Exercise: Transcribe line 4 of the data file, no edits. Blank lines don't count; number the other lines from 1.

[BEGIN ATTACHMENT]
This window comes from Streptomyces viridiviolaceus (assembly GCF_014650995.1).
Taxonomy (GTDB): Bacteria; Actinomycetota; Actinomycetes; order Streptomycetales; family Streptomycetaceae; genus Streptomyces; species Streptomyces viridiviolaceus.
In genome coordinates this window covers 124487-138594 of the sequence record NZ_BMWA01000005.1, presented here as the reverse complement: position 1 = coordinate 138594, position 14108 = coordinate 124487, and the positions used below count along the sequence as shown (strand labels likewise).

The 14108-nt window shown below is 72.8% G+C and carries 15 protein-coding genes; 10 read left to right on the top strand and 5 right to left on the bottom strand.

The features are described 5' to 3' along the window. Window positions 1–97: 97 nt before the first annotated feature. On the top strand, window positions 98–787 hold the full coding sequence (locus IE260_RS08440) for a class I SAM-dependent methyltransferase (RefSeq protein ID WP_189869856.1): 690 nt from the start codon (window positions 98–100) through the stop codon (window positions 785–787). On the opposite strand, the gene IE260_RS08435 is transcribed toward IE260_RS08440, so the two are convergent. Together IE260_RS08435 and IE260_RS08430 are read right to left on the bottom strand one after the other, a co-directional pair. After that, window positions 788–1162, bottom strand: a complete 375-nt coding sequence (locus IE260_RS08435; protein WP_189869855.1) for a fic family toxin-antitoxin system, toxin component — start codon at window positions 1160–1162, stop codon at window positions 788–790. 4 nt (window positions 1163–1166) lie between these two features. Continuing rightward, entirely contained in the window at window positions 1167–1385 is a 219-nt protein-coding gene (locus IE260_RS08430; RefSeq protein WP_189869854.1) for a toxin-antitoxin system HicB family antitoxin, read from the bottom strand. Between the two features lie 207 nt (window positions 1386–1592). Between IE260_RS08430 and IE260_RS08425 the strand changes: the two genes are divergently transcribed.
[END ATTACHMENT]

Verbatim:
The 14108-nt window shown below is 72.8% G+C and carries 15 protein-coding genes; 10 read left to right on the top strand and 5 right to left on the bottom strand.